Treasury Secretary Steven Mnuchin told CNBC on Monday that Americans who qualify for direct payments in new Covid relief legislation could see that money hit their bank accounts in a matter of days.
"The good news is this is a very, very fast way of getting money into the economy. Let me emphasize: People are going to see this money at the beginning of next week," Mnuchin told CNBC host Jim Cramer.
"So it's very fast, it's money that gets recirculated in the economy," he added. "People go out and spend this money, and that helps small business and that helps getting more people back to work."
Mnuchin's comments came hours before Congress' expected vote to approve the $900 billion Covid-19 relief bill. The latest bill includes provisions akin to those in the original CARES Act, the $2.2 trillion relief package approved in March.
Individuals including children will receive $600 in direct payments. A family of four could end up with $2,400. The payments decrease for people who made more than $75,000 during 2019. They would phase out completely for people who made above $99,000 that year.
Democrats said the bill would put $284 billion into Paycheck Protection Program small business loans. The new bill would also direct another $20 billion to small business grants and $15 billion to live event venues.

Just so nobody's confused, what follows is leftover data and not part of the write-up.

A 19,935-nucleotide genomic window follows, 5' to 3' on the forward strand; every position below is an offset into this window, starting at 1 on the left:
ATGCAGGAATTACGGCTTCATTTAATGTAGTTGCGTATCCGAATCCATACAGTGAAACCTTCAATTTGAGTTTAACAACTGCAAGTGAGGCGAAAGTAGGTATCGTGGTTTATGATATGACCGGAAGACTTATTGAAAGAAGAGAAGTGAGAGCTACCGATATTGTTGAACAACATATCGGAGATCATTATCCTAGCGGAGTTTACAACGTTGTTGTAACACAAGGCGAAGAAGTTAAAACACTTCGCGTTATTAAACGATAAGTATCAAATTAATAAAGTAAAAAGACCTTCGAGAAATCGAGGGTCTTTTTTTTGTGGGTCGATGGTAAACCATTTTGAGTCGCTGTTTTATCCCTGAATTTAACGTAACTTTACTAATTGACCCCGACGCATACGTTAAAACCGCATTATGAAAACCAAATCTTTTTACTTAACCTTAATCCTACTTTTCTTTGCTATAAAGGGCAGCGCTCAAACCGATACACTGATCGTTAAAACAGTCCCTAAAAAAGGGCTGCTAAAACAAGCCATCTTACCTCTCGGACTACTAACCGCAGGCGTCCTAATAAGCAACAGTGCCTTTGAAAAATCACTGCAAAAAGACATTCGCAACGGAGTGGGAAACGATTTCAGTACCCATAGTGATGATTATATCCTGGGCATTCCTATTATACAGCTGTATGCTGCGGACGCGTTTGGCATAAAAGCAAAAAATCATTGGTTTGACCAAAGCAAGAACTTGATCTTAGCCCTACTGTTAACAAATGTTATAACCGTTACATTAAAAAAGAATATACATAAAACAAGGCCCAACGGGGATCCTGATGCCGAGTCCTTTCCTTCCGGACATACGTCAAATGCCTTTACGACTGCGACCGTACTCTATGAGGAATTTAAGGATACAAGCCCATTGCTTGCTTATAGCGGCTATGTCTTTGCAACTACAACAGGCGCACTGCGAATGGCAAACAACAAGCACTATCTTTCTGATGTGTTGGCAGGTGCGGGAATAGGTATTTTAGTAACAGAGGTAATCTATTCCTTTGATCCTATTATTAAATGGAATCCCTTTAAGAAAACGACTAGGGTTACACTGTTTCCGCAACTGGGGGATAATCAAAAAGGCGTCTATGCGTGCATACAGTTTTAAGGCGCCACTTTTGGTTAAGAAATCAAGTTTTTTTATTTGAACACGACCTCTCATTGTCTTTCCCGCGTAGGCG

If passed, the legislation would include a $300 federal weekly unemployment supplement and temporarily keep in place pandemic-era programs that expanded unemployment insurance eligibility.
The Treasury secretary had earlier in the year led negotiations with top Democrats to reach a new stimulus deal. After the 2020 elections, Senate Republicans led by Majority Leader Mitch McConnell took over the deliberations.
For his part, Mnuchin favored a more targeted spending bill that focused efforts on helping industries hardest hit by the pandemic like airlines and restaurants.
"Unemployment has come way down," Mnuchin said in the telephone interview on "Squawk on the Street." "This is now much more targeted. I expect it's needed in a short period of time, and I think this will take us through the recovery."
That view is likely to conflict with that of Democrats including House Speaker Nancy Pelosi and Senate Minority Leader Chuck Schumer, who have said the $900 billion bill is necessary, but not sufficient.
Democrats say Congress may need to pass more stimulus in the months ahead as the U.S. begins what's expected to be a winter of record-setting Covid-19 infections. President-elect Joe Biden has called the current bill a down payment on further action.
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